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Ten Principles to Drive Effective Collaborations-part 2

May 11, 2016 Dilip Barot

As a continuation from the first article on principles to drive effective collaborations, here are five more tips to strengthen your foundation.

  1. Manage difficult trade-offs
     
    Not everything works out as intended, not only in life but also in business. You need to have a provision of making compromises where necessary. These trade-offs may not be easy but will make all the difference in the way your organization collaborates.

    Knowing when to make the trade-offs requires the leader to be informed and empowered because these decisions will change the course of the business. The good news is that collaboration provides the tools for the key decision makers to obtain the right information at the right time.

  2. Exploit the rhythm of convergence and divergence
     
    History repeats itself; meaning the organization experiences highs and lows almost at equal measures. For example, when initiating a telesales campaign, you start with a large number of prospects, but during the campaign, two things can happen:-

    • Convergence – the number reduces to capture the real sales
    • Divergence – developing more products to meet the needs of the customer

    Look at the rhythms created over time in your organization. How do you gather information, sort it and later on develop it?  You may be surprised at how that data will affect your decision-making.

  3. Articulate and implement a few strict rules
     
    Without rules, there is chaos, and this is especially true when there more than one party involved. With the understanding of what you want to achieve and how to go about it, you can articulate rules regarding the employee behavior. Each department needs to understand their roles and responsibilities, and what is acceptable and what is not.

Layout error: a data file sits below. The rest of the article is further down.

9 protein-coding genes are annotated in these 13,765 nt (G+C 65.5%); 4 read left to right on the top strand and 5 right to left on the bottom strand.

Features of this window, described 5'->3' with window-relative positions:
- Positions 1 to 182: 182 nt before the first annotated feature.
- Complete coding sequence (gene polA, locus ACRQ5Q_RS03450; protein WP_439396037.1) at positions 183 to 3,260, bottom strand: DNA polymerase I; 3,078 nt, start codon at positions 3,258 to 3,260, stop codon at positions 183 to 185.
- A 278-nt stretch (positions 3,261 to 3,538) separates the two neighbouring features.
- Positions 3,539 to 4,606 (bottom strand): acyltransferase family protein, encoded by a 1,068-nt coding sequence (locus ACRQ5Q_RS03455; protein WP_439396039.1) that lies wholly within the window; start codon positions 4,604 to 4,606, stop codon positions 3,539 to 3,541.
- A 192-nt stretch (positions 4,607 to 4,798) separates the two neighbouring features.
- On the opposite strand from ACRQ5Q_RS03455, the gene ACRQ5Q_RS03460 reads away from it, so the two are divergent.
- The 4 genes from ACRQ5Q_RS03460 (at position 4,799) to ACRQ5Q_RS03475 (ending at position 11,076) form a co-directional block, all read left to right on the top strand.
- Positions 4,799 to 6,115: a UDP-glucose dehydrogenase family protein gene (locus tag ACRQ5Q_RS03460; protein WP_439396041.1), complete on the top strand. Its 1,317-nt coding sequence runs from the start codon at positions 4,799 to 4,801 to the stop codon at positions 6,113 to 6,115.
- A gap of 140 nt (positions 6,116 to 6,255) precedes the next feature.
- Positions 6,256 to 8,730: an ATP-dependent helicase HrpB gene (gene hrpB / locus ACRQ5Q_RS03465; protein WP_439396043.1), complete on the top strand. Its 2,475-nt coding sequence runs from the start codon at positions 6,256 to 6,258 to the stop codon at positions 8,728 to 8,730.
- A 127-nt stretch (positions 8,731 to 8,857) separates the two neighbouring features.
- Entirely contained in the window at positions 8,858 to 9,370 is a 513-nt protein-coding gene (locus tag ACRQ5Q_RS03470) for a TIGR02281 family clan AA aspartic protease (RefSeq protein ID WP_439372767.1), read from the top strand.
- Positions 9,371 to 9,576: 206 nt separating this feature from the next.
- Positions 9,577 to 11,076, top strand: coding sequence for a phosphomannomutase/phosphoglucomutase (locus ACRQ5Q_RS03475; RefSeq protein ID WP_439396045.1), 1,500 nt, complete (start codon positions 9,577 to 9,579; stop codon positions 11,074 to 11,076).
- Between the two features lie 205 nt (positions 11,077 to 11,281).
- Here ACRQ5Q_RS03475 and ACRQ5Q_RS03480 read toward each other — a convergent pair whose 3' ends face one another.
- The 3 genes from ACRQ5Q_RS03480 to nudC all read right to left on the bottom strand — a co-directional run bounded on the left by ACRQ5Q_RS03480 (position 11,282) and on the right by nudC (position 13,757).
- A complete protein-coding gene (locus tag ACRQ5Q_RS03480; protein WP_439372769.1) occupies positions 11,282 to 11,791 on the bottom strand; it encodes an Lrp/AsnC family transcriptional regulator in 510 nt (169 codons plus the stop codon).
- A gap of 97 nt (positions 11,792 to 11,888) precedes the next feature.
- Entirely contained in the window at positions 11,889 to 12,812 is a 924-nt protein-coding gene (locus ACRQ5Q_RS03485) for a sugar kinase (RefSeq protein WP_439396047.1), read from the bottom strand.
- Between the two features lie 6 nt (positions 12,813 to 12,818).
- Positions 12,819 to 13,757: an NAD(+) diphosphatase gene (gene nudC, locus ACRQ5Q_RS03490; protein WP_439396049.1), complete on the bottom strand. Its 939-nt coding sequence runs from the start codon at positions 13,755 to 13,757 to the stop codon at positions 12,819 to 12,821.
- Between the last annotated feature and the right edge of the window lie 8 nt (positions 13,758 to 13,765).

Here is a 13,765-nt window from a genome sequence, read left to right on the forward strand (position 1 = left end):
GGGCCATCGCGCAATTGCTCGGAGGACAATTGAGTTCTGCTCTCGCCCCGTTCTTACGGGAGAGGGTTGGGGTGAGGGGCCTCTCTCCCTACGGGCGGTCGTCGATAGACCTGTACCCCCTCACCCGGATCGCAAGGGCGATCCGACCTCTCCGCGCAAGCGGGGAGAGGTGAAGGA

For the organization to experience effective collaboration, do not leave the rules at the articulation stage; implement them. Also depending on your company policies, you can use rewards and punishments to enforce those rules.

  4. Design flexible organizations that encourage the required collaboration
     
    Without contradicting the above principle on articulating and implementing a few strict rules, you need to have a flexible company culture that will facilitate effective collaboration. Remember that your internal functions or dysfunctions, spill over to the external environment and vice versa. Therefore, you need to be attentive, adaptive and responsive to your environment.

    Flexibility means that you can sense the shifts in the environment, can work together to respond to the changes, and the leaders decide what to do in real time. Collaboration makes all these possible and helps you deliver the best business results in the worst-case scenario situations.

  5. Align support systems to endorse ownership
     
    After working hard on the other nine principles, the glue that will make them stick is ownership. When everybody in the organization takes ownership of the process and the outcome thereof, achieving effective collaboration will be easy. They will share information at the right time, hold dialogues and make the right decisions for the betterment of the company.

    Your core role in leadership is to align the support systems. Utilize the collaboration technology to promote ownership of the process. It should make life easy for the staff, not complicate things.

In summary, effective collaboration is a team’s effort, and these principles help to provide the guidelines and foundation for achieving that. Just to recap the ten principles are,

  • Focus on business results
  • Encourage high standards for information sharing,
  • Align information and authority,
  • Encourage accountability,
  • Look at collaboration as competence,
  • Manage difficult trade-offs,
  • Exploit the rhythm of convergence and divergence,
  • Articulate and implement a few strict rules,
  • Design flexible organizations that encourage the required collaboration and
  • Align support systems to endorse ownership.